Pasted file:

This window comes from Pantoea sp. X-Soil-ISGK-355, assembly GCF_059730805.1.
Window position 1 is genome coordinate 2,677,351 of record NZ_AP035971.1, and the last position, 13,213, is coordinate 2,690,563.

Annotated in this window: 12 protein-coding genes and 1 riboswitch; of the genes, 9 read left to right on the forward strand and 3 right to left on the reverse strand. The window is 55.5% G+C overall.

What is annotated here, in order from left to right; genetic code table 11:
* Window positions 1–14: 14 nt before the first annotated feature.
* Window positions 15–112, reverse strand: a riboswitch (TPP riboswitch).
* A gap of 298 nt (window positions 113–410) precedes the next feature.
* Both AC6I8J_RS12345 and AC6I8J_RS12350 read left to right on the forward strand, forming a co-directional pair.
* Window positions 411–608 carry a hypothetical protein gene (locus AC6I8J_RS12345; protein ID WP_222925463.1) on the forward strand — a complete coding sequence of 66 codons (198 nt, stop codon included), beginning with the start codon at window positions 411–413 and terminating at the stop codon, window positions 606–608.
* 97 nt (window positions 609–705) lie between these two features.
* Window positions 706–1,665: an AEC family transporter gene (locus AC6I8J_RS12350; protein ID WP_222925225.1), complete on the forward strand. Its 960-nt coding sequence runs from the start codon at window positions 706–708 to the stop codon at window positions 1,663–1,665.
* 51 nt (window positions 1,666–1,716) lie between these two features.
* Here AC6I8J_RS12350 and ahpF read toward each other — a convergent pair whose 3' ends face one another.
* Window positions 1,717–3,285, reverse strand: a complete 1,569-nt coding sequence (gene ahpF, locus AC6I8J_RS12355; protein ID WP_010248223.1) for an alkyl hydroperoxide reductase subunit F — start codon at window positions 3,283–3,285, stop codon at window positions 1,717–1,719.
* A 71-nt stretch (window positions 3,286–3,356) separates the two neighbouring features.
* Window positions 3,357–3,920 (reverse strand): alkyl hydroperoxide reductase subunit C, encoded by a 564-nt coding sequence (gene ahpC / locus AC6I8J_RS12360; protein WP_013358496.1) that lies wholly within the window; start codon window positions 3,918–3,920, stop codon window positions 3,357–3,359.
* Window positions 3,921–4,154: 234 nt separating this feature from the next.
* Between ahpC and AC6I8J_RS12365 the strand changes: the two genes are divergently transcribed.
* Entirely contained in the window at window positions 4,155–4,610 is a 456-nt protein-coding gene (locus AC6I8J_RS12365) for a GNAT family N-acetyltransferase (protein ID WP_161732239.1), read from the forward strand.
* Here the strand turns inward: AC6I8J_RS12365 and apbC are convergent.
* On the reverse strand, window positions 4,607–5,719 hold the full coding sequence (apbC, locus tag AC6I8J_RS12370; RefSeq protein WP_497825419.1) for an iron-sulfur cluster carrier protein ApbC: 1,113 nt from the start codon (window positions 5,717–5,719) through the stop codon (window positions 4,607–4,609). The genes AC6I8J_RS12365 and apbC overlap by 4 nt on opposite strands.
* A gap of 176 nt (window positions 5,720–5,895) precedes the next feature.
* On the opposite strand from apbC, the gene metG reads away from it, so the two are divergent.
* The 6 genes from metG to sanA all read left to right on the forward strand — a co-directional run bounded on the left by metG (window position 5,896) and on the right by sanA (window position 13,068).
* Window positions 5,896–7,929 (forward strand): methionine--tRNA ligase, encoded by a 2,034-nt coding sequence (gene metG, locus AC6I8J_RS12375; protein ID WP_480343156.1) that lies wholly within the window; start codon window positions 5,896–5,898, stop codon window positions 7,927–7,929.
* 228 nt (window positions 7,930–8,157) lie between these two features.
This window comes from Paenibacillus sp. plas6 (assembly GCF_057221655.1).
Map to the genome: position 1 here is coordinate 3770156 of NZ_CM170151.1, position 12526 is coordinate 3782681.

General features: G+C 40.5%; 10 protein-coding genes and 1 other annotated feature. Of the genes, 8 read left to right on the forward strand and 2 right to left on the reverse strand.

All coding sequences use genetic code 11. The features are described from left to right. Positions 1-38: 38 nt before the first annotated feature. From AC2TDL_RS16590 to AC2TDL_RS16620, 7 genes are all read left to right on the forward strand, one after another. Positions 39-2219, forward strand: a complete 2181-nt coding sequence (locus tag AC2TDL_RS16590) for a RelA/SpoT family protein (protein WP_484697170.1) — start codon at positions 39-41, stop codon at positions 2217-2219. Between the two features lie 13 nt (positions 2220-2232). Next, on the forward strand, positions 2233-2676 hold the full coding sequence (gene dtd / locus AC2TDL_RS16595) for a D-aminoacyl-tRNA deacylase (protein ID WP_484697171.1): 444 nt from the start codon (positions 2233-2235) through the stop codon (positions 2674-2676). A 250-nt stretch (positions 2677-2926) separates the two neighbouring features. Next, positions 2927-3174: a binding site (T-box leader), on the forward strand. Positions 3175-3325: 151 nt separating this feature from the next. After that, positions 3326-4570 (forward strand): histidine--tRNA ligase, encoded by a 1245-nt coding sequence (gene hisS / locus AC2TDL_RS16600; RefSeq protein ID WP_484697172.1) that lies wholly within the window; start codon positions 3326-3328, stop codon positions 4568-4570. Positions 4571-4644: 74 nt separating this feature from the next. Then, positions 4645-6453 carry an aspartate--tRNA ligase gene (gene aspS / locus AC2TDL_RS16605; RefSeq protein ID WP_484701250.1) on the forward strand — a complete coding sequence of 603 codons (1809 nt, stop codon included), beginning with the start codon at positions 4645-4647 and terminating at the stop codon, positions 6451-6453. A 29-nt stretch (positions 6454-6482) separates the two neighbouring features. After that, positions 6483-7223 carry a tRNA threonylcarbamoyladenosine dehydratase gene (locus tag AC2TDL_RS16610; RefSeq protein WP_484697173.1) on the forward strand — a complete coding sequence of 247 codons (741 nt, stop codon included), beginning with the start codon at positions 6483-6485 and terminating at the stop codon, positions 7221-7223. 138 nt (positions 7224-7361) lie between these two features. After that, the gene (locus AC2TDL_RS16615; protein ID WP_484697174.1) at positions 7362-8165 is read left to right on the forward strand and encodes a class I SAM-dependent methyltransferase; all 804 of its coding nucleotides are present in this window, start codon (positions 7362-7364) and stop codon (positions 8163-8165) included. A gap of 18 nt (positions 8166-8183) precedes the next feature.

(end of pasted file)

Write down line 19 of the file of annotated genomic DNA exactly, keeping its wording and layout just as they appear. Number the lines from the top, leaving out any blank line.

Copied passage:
* Entirely contained in the window at window positions 4,155–4,610 is a 456-nt protein-coding gene (locus AC6I8J_RS12365) for a GNAT family N-acetyltransferase (protein ID WP_161732239.1), read from the forward strand.